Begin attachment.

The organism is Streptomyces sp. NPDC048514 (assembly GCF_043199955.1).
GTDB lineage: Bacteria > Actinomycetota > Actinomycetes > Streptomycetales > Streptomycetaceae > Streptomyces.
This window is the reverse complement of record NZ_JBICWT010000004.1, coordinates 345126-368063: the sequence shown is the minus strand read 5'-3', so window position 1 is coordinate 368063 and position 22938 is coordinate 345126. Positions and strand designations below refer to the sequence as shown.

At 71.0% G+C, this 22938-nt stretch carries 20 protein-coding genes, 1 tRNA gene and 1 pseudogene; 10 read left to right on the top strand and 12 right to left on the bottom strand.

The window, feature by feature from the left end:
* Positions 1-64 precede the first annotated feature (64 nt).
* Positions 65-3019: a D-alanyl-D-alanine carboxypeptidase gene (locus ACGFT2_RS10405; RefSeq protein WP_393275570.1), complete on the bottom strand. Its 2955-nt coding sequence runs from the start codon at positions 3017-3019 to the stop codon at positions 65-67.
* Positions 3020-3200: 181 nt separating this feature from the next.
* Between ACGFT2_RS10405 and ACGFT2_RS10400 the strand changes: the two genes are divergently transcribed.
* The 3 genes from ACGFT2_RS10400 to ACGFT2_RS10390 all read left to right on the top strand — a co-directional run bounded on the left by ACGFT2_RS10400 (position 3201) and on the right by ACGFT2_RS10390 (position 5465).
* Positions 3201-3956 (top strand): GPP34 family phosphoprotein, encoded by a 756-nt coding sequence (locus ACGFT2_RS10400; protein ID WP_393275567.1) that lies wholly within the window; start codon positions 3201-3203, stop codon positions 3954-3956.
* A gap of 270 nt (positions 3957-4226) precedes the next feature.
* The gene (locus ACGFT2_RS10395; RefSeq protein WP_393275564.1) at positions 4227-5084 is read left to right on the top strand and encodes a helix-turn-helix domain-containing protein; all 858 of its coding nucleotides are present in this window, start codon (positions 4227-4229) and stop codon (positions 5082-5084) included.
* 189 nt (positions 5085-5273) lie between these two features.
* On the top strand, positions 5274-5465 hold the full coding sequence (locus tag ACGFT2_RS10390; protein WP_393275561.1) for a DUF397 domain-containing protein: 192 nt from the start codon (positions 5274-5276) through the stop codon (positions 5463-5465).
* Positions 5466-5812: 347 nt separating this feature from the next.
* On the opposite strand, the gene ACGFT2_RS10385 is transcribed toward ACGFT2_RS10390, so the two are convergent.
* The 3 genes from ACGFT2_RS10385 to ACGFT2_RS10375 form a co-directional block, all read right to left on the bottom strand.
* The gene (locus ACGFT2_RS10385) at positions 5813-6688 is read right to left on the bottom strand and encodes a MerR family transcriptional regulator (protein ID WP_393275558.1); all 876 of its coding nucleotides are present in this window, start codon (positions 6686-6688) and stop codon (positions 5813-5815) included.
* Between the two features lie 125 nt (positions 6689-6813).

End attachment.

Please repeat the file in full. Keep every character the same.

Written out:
The organism is Streptomyces sp. NPDC048514 (assembly GCF_043199955.1).
GTDB lineage: Bacteria > Actinomycetota > Actinomycetes > Streptomycetales > Streptomycetaceae > Streptomyces.
This window is the reverse complement of record NZ_JBICWT010000004.1, coordinates 345126-368063: the sequence shown is the minus strand read 5'-3', so window position 1 is coordinate 368063 and position 22938 is coordinate 345126. Positions and strand designations below refer to the sequence as shown.

At 71.0% G+C, this 22938-nt stretch carries 20 protein-coding genes, 1 tRNA gene and 1 pseudogene; 10 read left to right on the top strand and 12 right to left on the bottom strand.

The window, feature by feature from the left end:
* Positions 1-64 precede the first annotated feature (64 nt).
* Positions 65-3019: a D-alanyl-D-alanine carboxypeptidase gene (locus ACGFT2_RS10405; RefSeq protein WP_393275570.1), complete on the bottom strand. Its 2955-nt coding sequence runs from the start codon at positions 3017-3019 to the stop codon at positions 65-67.
* Positions 3020-3200: 181 nt separating this feature from the next.
* Between ACGFT2_RS10405 and ACGFT2_RS10400 the strand changes: the two genes are divergently transcribed.
* The 3 genes from ACGFT2_RS10400 to ACGFT2_RS10390 all read left to right on the top strand — a co-directional run bounded on the left by ACGFT2_RS10400 (position 3201) and on the right by ACGFT2_RS10390 (position 5465).
* Positions 3201-3956 (top strand): GPP34 family phosphoprotein, encoded by a 756-nt coding sequence (locus ACGFT2_RS10400; protein ID WP_393275567.1) that lies wholly within the window; start codon positions 3201-3203, stop codon positions 3954-3956.
* A gap of 270 nt (positions 3957-4226) precedes the next feature.
* The gene (locus ACGFT2_RS10395; RefSeq protein WP_393275564.1) at positions 4227-5084 is read left to right on the top strand and encodes a helix-turn-helix domain-containing protein; all 858 of its coding nucleotides are present in this window, start codon (positions 4227-4229) and stop codon (positions 5082-5084) included.
* 189 nt (positions 5085-5273) lie between these two features.
* On the top strand, positions 5274-5465 hold the full coding sequence (locus tag ACGFT2_RS10390; protein WP_393275561.1) for a DUF397 domain-containing protein: 192 nt from the start codon (positions 5274-5276) through the stop codon (positions 5463-5465).
* Positions 5466-5812: 347 nt separating this feature from the next.
* On the opposite strand, the gene ACGFT2_RS10385 is transcribed toward ACGFT2_RS10390, so the two are convergent.
* The 3 genes from ACGFT2_RS10385 to ACGFT2_RS10375 form a co-directional block, all read right to left on the bottom strand.
* The gene (locus ACGFT2_RS10385) at positions 5813-6688 is read right to left on the bottom strand and encodes a MerR family transcriptional regulator (protein ID WP_393275558.1); all 876 of its coding nucleotides are present in this window, start codon (positions 6686-6688) and stop codon (positions 5813-5815) included.
* Between the two features lie 125 nt (positions 6689-6813).